Trade and trade balance
Burundi has a high import surplus in its trade balance. Machines, capital goods and vehicles are imported. Exports are mainly coffee and tea, which are also subject to the world market price volatility. Gold and beer are also exported. The inland location of Central Africa is a very limiting factor for Burundi’s competitive trade with the global market. Transports are mainly carried out with trucks on the road to Dar-Es-Salaam in Tanzania. Burundi typically imports six to eight times as much as it exports – a trade imbalance that is extremely high even in the African context. Imports are falling sharply due to the ongoing tense political, economic and financial situation.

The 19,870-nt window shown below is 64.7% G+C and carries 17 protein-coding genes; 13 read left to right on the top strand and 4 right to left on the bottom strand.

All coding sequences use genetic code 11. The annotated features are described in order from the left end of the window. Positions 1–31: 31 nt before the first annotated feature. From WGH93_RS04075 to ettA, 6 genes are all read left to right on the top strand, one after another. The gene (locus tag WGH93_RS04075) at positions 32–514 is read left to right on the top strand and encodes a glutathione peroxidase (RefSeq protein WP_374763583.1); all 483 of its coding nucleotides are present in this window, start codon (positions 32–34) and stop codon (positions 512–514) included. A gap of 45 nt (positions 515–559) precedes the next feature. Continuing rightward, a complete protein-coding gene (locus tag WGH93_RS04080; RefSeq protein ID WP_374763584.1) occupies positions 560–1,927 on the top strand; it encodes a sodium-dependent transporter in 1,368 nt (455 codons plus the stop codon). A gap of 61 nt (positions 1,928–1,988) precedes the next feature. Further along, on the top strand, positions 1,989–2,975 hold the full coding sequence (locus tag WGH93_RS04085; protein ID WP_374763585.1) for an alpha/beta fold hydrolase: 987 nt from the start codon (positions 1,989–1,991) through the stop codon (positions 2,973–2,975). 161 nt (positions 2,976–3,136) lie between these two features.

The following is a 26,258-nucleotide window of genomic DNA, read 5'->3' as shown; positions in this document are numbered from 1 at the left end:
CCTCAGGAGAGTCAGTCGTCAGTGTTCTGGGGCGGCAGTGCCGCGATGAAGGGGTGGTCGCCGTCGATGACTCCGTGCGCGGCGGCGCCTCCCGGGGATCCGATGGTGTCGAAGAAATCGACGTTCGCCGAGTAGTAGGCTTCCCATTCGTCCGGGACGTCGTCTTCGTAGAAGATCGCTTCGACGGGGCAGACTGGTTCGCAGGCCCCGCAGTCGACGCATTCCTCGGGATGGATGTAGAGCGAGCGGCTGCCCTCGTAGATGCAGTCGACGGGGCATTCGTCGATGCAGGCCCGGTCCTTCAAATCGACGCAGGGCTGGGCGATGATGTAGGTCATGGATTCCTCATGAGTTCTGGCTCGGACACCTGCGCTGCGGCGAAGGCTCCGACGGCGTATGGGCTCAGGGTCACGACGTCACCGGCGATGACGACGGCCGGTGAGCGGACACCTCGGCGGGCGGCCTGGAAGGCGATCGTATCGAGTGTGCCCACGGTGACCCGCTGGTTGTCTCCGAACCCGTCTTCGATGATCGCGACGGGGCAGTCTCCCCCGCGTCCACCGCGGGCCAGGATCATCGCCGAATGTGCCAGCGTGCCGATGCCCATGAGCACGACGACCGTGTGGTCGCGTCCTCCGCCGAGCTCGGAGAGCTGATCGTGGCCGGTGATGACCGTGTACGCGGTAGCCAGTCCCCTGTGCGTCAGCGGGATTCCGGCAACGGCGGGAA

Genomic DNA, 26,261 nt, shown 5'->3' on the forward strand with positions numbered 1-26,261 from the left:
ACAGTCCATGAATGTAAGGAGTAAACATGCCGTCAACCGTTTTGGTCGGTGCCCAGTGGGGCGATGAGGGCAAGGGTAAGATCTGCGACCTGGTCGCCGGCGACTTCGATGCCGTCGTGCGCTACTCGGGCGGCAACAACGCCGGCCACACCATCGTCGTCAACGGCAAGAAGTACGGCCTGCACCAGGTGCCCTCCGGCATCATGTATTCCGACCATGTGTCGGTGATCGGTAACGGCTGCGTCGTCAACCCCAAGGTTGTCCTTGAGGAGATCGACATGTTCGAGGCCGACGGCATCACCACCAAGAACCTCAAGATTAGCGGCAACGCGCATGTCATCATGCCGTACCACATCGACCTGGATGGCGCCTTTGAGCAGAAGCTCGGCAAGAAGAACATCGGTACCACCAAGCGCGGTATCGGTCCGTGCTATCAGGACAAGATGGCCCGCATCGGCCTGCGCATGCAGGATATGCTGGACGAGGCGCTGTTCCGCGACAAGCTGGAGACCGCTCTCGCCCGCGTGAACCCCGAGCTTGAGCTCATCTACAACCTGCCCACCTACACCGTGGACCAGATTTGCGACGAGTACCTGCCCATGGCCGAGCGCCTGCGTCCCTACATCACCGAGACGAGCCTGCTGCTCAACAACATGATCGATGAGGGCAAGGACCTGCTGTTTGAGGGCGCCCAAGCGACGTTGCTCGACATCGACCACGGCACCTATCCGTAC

Important customer countries with 60% are the United Arab Emirates, in Asia Pakistan and China, in Africa the DRC, Rwanda and Kenya, in Europe Germany, Sweden, France, Belgium-Luxembourg. Overall, relatively little is exported to the USA. Due to the political tensions, trade relations with Rwanda are now likely to be much lower. Imports are mainly from Africa (Rwanda, Tanzania, Uganda), Asia (China, India) and Europe (Belgium, Netherlands, France, Germany).
According to franciscogardening, the logistical efficiency, which is important for a national economy, in Burundi after Angola and Afghanistan is worse than anywhere else in the world. The Logistic Performance Index is low for many other East African countries, but Burundi has to struggle above all with the transport problem for imports and exports. When calculating retail prices, transportation costs make up almost half of the bulk of the costs. It is not foreseeable that transit costs will decrease in the future.